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Opera Otago, the oldest opera company in continuous existence in New Zealand, turns 60 this year. Rebecca Fox takes a look at its tumultuous history.
The words ‘‘skint'' and ‘‘on a shoestring'' keep coming up when talking about Opera Otago's history.
Started as the Dunedin Grand Opera Group in 1956 after Vera Gilbert, a migrant who missed the music of grand opera, put an advertisement in the evening paper, the group is still going strong 60 years later.
This weekend it will celebrate with an Extravaganza of Opera featuring extracts from 13 operas it has produced over the years. Principal guest artist is Dunedin soprano Emma Fraser, who is now singing with Opera Australia. Also performing are local singers Claire Barton, Ames Adams and Lois Johnston.
In the words of the late Gordon Parry in his book Facing the Music, the first 40 years of the Dunedin Opera Company, the company had a ‘‘history with almost as many twists in the plot as a Strauss operetta''.
The story of the company seems to be as much about how to make ends meet as it does about putting on operas.
It all started with a loss from the production of The Tales of Hoffman. After that, penny-pinching became a priority for the company.
Longtime member and keeper of the archives Noela Simpson said Peter Platt, then head of the University of Otago music department, conducted the group in The Tales and, with his eye on producing Faust in 1960, saw the need for an orchestra to accompany the company. That orchestra became the Dunedin Concert Orchestra, the forerunner to the Dunedin Symphony Orchestra.
He became the company's music director, raising the musical standards of the company, and through his connections with the Arts Council, helped get the company on the funding map.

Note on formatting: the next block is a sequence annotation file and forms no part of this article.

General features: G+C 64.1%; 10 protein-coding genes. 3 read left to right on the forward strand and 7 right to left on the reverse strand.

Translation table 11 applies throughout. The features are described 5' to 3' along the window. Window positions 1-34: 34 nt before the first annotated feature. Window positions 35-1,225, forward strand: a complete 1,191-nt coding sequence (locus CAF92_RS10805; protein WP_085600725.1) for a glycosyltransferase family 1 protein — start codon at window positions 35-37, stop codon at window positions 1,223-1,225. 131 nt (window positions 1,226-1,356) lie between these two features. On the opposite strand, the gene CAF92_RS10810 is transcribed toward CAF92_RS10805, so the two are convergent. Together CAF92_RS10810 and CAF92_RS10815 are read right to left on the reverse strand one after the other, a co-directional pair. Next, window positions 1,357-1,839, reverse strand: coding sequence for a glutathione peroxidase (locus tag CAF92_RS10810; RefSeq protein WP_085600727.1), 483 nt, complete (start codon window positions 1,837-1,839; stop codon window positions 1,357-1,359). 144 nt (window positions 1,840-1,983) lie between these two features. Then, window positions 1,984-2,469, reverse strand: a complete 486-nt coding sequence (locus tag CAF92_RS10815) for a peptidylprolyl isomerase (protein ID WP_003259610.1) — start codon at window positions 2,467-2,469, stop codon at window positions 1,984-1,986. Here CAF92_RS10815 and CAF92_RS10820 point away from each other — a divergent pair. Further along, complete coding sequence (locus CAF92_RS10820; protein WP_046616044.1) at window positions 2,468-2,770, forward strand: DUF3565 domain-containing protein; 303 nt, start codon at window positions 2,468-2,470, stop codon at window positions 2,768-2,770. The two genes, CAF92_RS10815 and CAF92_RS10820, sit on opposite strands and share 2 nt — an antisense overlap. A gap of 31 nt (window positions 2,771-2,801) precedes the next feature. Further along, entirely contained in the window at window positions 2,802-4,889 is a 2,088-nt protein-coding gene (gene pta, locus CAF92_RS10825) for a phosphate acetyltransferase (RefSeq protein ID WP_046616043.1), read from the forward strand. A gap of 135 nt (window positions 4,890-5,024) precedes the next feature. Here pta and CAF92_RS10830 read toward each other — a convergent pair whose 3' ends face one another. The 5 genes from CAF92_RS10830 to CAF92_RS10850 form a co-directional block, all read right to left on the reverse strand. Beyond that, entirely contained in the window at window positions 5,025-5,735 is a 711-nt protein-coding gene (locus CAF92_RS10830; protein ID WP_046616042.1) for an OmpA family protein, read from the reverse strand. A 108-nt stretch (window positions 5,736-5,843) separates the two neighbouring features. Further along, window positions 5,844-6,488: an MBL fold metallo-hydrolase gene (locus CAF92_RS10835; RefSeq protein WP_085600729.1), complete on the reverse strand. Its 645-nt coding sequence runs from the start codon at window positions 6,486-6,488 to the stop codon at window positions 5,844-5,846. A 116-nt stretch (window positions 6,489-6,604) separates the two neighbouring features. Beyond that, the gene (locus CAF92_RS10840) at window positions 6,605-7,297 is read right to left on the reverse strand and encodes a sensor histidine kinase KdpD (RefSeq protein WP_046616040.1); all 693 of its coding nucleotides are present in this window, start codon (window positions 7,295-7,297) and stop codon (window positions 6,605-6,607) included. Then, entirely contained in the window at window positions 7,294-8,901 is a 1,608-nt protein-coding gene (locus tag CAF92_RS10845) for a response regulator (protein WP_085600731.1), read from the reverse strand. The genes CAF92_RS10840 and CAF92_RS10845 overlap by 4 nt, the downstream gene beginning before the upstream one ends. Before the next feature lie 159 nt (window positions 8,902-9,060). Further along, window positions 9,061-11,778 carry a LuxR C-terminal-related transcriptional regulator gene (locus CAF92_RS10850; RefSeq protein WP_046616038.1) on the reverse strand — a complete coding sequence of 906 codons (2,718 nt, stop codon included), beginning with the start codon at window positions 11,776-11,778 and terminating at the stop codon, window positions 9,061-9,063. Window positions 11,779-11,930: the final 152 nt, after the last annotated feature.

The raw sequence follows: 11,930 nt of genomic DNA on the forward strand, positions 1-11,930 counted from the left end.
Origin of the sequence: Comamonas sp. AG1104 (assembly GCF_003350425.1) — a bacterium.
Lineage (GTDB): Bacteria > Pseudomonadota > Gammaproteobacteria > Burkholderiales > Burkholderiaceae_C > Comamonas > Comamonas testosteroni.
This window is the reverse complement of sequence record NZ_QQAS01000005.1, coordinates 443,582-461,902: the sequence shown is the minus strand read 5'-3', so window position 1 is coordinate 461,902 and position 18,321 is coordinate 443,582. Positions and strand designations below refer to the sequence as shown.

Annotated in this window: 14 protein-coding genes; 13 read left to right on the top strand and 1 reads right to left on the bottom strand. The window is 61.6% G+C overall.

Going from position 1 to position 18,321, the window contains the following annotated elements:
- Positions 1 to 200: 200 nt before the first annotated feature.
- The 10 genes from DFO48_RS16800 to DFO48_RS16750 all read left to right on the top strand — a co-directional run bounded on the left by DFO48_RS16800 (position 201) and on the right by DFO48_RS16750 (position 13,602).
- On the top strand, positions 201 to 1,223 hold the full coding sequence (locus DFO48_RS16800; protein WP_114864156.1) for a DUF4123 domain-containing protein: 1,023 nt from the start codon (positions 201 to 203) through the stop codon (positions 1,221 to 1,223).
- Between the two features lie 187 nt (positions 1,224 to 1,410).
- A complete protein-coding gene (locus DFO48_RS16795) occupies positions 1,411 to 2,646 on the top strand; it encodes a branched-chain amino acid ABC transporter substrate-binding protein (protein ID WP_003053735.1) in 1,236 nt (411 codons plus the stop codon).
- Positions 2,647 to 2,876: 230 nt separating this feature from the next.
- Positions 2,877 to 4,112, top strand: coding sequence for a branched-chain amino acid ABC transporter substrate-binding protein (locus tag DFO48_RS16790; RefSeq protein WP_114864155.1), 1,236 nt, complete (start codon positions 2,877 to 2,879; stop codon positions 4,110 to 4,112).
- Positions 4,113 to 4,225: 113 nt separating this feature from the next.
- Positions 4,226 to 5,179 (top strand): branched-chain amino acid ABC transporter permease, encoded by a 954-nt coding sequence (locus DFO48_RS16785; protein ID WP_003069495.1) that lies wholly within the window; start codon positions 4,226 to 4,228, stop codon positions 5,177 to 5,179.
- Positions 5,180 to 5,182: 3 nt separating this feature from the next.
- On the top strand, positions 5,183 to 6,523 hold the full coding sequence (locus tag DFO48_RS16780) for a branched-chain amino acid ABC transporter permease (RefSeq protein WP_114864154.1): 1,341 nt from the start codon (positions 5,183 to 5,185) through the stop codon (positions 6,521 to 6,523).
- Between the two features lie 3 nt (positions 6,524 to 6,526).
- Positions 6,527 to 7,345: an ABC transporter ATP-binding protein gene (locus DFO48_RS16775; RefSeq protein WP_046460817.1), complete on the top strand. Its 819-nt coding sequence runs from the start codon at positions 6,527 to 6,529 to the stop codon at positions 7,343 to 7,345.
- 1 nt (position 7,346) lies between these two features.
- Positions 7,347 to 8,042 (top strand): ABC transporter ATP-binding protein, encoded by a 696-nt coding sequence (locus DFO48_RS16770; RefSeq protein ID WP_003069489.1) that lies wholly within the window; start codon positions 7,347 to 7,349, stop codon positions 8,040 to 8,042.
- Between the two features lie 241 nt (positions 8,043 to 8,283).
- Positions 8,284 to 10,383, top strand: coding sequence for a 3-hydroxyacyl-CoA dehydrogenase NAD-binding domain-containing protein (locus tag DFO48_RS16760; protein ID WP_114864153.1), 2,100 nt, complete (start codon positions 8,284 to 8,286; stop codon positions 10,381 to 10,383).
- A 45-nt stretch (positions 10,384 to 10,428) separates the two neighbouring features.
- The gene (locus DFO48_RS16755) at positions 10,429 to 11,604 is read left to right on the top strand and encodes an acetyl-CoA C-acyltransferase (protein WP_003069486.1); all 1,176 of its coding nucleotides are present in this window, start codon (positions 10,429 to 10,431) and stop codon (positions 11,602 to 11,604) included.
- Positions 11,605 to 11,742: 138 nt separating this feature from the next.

A milestone in the company's history was the purchase of the Mayfair Theatre in 1968 for $18,000. A budget of $25,000 was set aside to refurbish the theatre.
‘‘It did mean we were so busy fundraising there wasn't much money for productions,'' Noela said.
Sub-groups of the company formed, one for children and the other to help train singers. To make up for a lack of funding, the company relied on fundraising and, of course, the hiring of costumes.
When 1963's Die Fledermaus made a profit, the company set up scholarships, and in 1969 was able to put on nine productions.
‘‘Along with owning our own theatre, it all sounded great, but we were skint. It took so much money to produce things, we did it all on a shoestring.''
For instance, the wardrobe for The Happy Prince, which involved 80 children, was done for about $80.
In the mid-1980s the company received a $40,000 grant from the Queen Elizabeth Arts Council, which made a ‘‘huge difference'' to the company. It also managed to clear its mortgage and overdrafts.
However, the Arts Council announced in the early '90s it would no longer fund the company, which in turn meant a reduction in the number of productions the company could put on.
In its first 20 years, the company put on 50 different productions, 42 in the second 20 years, but just 22 in the past 20 years.
About this time Opera Alive was set up, bringing more young people into the company.
The university's creation of performance voice courses also drew more young people to the city to study, who then joined the company.
Many of those singers, such as Jonathan Lemalu and Claire Barton, have gone on to professional careers. In recent years the company has also put an emphasis on performing local work, including those by Emeritus Prof John Drummond and Assoc Prof Athony Ritchie.
Extravaganza of Opera, Mayfair Theatre March 19-20Opera Otago at Olveston, April 8-10.